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Health Communication Commons

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Articles 1 - 15 of 15

Full-Text Articles in Health Communication

Nutritional Narratives: Cultural And Communications Perspectives On Plant-Based Diets, Julie S. Dare, Leesa N. Costello, Lelia R. Green Jul 2015

Nutritional Narratives: Cultural And Communications Perspectives On Plant-Based Diets, Julie S. Dare, Leesa N. Costello, Lelia R. Green

Julie Dare Dr

This paper responds to a range of popular materials circulating in the public sphere asserting a plant-based (PB) diet is of benefit to humans and a protection against many chronic diseases. Although directed at a lay audience, books such as The China Study (Campbell & Campbell) are based upon extensive academic research, and highlight multiple health, environmental and social advantages of PB diets over traditional western diets. Arguments advocating PB nutrition, however, generally struggle to achieve traction in the public sphere. Narratives around PB food choices, and difficulties in shifting mainstream eating patterns, reflect the cultural symbolism attached to food, and ...


Sleep Well, Be Well: Teaching Students Positive Sleeping Habits To Create A Less Stressful Environment, Kate Magsamen-Conrad, Jeanette M. Dillon, Kayleigh Bondor Apr 2015

Sleep Well, Be Well: Teaching Students Positive Sleeping Habits To Create A Less Stressful Environment, Kate Magsamen-Conrad, Jeanette M. Dillon, Kayleigh Bondor

Kate Magsamen-Conrad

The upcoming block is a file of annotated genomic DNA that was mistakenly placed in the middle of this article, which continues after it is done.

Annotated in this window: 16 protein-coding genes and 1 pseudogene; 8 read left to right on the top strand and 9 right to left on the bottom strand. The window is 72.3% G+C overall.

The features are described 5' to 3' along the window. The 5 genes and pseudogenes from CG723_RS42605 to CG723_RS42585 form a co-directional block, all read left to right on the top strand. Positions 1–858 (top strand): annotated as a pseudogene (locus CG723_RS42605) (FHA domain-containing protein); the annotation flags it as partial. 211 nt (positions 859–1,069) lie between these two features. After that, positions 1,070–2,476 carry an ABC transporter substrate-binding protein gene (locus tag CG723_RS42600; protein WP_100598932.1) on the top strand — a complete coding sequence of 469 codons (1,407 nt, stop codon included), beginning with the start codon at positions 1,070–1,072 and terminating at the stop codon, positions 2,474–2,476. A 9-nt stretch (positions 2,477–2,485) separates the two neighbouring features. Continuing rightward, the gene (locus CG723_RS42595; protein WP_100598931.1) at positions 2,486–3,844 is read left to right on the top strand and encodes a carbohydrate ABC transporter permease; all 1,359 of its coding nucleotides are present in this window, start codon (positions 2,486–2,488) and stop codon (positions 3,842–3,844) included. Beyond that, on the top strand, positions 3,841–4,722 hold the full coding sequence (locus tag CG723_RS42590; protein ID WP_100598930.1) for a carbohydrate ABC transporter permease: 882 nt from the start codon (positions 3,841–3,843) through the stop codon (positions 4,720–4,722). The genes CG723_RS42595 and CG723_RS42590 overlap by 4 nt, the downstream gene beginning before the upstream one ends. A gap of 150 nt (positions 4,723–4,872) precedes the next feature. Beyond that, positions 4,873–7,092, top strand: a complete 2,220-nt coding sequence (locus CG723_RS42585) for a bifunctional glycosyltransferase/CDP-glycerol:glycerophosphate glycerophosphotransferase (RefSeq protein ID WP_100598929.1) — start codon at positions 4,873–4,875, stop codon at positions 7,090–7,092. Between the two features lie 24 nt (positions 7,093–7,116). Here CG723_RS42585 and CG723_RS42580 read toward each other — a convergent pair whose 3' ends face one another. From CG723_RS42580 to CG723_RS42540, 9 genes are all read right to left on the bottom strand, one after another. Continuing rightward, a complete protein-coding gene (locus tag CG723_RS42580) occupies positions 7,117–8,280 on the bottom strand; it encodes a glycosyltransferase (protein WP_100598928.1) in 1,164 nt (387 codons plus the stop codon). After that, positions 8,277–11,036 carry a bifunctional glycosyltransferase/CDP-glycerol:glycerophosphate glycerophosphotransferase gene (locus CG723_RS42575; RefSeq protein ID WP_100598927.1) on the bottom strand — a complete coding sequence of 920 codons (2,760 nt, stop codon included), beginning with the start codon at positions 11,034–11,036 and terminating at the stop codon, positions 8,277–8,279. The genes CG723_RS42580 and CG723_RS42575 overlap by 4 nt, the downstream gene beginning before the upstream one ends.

Although the Centers for Disease Control and Prevention (CDC, 2013) recommends that adults sleep seven to eight hours each night, it is estimated that college students sleep less than that (Cairney, Faulkner, Arbour-Nicitopoulos, & Kwan, 2013). Studies show that irregular sleep patterns have negative effects on students’ grades, reduce their ability to focus in class, and negatively affect their ability to memorize class material (Melton, Langdon & McDaniel, 2013; Orzech, Salafsky & Hamilton, 2011). Sleep is integral to a number of important functions including emotional well-being (NHLB, 2012). If sleep leads to decreased academic performance and negatively affects emotional well-being, we hypothesize that lack of sleep increases personal stress levels of college students. This article investigates the relationship between sleep and stress among students attending a mid-sized, Midwestern college, in an effort to develop a theoretically-based health campaign created by and for college students. About 30 IRB-certified student researchers participated in the design and collection of a longitudinal study assessing sleep and stress at their university (N=340 participants). Roughly 50% of these college students will continue with the project in Spring 2015, working to utilize the data collected to design and implement a theory-grounded health campaign to positively affect college students’ sleep and stress. Students are guided by the lead researcher who is implementing a community-based participatory research approach (CBPR; NIH, n.d.); graduate student team leaders will also help facilitate utilizing the CBPR model. Details about the results, campaign, and theories underpinning the campaign design and initial dissemination will be discussed at the conference.